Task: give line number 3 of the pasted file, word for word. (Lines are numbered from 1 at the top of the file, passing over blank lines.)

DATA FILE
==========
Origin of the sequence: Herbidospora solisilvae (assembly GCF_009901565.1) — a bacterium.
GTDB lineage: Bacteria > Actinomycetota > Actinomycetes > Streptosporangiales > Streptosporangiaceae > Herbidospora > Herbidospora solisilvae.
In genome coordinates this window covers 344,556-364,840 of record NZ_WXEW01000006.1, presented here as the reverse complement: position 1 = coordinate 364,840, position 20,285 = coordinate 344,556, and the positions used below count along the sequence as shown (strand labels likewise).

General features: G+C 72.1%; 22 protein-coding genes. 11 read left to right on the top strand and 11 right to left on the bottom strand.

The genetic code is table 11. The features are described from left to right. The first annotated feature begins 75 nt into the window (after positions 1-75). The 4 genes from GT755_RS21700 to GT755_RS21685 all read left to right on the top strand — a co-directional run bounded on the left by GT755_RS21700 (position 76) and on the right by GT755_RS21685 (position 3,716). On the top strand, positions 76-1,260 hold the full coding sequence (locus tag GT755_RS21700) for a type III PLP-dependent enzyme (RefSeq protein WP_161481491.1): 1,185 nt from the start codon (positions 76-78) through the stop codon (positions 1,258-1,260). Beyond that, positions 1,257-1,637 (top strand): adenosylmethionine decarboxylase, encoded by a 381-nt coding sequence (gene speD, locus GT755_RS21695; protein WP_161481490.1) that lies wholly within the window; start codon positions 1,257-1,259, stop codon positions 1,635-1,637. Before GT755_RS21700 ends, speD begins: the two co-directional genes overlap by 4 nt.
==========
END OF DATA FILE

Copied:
In genome coordinates this window covers 344,556-364,840 of record NZ_WXEW01000006.1, presented here as the reverse complement: position 1 = coordinate 364,840, position 20,285 = coordinate 344,556, and the positions used below count along the sequence as shown (strand labels likewise).